The Sierra Blanca area features mountain ranges surrounding the property. Sierra Blanca is one such mountain range. The realty website says that electric and  phone lines run along the state ranch road that borders the property, though there is no mention of water and sewer. Perhaps one could dig a well with an old-fashioned windmill to power it. And there is plenty of room to build a constructed wetlands for sewerage, providing such a contraption would work at that particular property.

I have seen other ads while searching for my own little piece of heaven that offer 5-to-10 acres of desert land in West Texas that offer great stargazing plus the “kick” of one owning a few acres.

If I could make such a place work for me, I would look closer. The problem is I am 60 years old, I have a few health issues. El Paso is the nearest place with a VA hospital. A cursory look shows a medical center about 40 miles away.

Other than the difficulties of building some sort of place out in West Texas is that most of my friends live hundreds of miles away to the east. I do have a close friend who lives in El Paso who I seldom get to visit due to the miles.

I will look back one day and I doubt I will be looking at this blog post while sitting under the shade of, whatever one can find for shade, in Sierra Blanca. But one never knows. Some day I could have 10 acres of home, home on the range.

History keeps repeating itself in Jerusalem on the Brazos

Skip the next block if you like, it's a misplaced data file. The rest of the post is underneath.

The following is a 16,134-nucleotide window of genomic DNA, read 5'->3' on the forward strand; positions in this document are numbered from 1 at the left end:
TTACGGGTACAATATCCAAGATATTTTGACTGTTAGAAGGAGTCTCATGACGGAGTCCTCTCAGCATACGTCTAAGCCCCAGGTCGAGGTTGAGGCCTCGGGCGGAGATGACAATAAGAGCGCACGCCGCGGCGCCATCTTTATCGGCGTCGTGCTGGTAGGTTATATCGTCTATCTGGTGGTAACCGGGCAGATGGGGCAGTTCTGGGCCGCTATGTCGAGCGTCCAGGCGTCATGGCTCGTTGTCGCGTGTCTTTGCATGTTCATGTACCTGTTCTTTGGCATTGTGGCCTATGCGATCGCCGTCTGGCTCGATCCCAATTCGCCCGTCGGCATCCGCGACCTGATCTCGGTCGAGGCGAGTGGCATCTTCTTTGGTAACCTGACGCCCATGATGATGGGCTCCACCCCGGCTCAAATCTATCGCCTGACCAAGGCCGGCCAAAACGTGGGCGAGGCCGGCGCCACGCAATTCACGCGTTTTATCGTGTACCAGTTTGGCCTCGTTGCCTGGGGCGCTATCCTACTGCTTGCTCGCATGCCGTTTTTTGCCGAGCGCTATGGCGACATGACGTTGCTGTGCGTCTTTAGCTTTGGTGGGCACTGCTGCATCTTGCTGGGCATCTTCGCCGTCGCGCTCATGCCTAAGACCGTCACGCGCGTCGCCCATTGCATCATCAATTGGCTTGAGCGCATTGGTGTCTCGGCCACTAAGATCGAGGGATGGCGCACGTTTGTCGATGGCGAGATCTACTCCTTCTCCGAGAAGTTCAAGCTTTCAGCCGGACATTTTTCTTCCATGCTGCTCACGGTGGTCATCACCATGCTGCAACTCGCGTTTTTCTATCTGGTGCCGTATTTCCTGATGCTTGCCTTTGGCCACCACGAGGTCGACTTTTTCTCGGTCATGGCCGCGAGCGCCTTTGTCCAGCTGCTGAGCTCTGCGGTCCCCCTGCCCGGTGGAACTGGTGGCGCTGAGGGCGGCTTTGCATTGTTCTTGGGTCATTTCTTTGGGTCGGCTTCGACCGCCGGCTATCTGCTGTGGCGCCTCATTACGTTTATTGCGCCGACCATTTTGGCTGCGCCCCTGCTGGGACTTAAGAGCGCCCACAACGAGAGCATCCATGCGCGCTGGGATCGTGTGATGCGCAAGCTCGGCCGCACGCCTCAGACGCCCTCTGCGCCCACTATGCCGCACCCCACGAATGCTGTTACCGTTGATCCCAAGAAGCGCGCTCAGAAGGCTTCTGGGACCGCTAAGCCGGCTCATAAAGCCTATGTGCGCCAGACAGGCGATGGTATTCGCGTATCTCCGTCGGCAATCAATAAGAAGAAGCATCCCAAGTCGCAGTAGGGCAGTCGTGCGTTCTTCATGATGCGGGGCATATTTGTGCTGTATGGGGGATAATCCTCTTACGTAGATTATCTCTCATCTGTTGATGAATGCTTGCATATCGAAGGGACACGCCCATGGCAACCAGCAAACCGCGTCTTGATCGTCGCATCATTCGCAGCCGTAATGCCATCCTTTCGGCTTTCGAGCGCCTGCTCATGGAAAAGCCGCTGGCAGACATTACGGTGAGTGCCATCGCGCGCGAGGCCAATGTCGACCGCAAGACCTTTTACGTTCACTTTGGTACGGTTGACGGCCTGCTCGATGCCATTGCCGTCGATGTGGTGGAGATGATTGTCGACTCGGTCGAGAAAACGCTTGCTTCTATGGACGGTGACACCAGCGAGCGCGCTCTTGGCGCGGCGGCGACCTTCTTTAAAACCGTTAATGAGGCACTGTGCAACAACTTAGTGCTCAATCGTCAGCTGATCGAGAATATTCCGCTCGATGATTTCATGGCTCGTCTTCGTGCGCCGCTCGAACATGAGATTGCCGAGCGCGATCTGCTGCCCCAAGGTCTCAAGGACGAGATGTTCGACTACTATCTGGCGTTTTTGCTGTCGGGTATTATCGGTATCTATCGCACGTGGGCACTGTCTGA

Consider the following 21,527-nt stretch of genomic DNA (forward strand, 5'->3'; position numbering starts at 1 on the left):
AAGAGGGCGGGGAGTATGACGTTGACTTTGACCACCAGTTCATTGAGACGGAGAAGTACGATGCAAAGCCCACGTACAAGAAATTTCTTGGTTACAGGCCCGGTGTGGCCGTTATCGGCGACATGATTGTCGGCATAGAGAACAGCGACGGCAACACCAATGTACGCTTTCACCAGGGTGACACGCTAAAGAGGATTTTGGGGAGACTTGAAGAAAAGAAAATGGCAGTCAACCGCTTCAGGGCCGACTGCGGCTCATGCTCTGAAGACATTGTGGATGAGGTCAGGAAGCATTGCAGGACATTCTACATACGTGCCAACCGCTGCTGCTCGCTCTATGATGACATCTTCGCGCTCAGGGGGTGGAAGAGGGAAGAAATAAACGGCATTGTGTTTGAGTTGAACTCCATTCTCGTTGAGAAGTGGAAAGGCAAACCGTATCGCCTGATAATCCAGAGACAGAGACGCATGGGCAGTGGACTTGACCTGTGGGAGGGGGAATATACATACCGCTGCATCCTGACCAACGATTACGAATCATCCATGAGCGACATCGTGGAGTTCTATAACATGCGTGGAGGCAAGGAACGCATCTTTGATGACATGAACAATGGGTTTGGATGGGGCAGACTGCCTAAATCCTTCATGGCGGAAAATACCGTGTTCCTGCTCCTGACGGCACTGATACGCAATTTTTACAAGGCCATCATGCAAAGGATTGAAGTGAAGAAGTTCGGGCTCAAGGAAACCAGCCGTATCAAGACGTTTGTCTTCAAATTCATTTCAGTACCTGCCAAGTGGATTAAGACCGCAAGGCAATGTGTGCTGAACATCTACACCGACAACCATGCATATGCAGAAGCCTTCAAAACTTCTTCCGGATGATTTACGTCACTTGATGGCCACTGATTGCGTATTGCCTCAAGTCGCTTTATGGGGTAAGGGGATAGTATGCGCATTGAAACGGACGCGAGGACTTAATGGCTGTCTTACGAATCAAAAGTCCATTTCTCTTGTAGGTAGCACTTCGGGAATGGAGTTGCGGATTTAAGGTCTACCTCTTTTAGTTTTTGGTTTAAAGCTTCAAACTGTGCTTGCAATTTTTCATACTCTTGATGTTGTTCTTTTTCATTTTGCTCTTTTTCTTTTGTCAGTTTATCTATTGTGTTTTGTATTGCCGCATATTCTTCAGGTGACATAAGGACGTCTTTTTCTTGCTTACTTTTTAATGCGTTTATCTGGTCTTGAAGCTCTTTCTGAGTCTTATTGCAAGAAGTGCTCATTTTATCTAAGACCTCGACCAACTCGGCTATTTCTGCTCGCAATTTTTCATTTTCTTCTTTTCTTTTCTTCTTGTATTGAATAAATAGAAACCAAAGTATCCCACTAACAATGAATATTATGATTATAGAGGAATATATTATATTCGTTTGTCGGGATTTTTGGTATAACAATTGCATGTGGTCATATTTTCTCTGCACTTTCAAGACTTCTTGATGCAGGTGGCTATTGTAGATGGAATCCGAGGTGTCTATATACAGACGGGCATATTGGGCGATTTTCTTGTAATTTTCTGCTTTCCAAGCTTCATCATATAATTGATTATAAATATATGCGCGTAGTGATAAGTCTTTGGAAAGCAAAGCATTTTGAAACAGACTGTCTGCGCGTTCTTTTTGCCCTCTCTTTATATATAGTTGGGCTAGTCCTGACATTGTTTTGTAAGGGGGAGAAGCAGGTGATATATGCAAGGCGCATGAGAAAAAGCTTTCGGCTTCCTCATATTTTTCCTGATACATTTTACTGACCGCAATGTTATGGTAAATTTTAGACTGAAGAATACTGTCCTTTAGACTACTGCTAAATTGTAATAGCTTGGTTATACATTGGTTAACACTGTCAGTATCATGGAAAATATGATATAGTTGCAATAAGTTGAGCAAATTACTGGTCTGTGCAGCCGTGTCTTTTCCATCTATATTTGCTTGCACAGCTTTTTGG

You can put lipstick on a bear but it better be knocked out with animal tranquilizers. That is my piss poor attempt at using some old saying a different way. If you get my drift, you might know I am talking about a pig. But I used a bear as a better symbol since the bear is the mascot  for the largest Baptist school in the Universe. Yes, I speak of the Baylor Bears.

Two major stories came out of Waco — home of Baylor University — this week. One story was a good attempt by CNN’s Ed Lavendera to show that jack hasn’t happened with the Twin Peaks bikers shooting that happened a year ago this week. I say good attempt because when you have such a case involving so many people and so many lawyers, to say things can become complicated is way overstated. Some nine bikers were killed and  nearly two dozen were wounded. The case resulted in nearly 180 arrests, most for engaging in organized criminal conduct. The abnormally slow justice system was shown in the CNN piece to move slower than Interstate 35 on a Baylor game day.

The second major story from Waco is ongoing. It involves a criminal culture among the Baylor football team with several arrests and even more allegations of sexual assault, and perhaps a cover-up either within Baylor, (including the university’s president Good ol’ Ken Starr, who was the special prosecutor in the Clinton-Lewinski affair) or even maybe a cover-up by the Waco Police Department and Baylor, according to some media stories.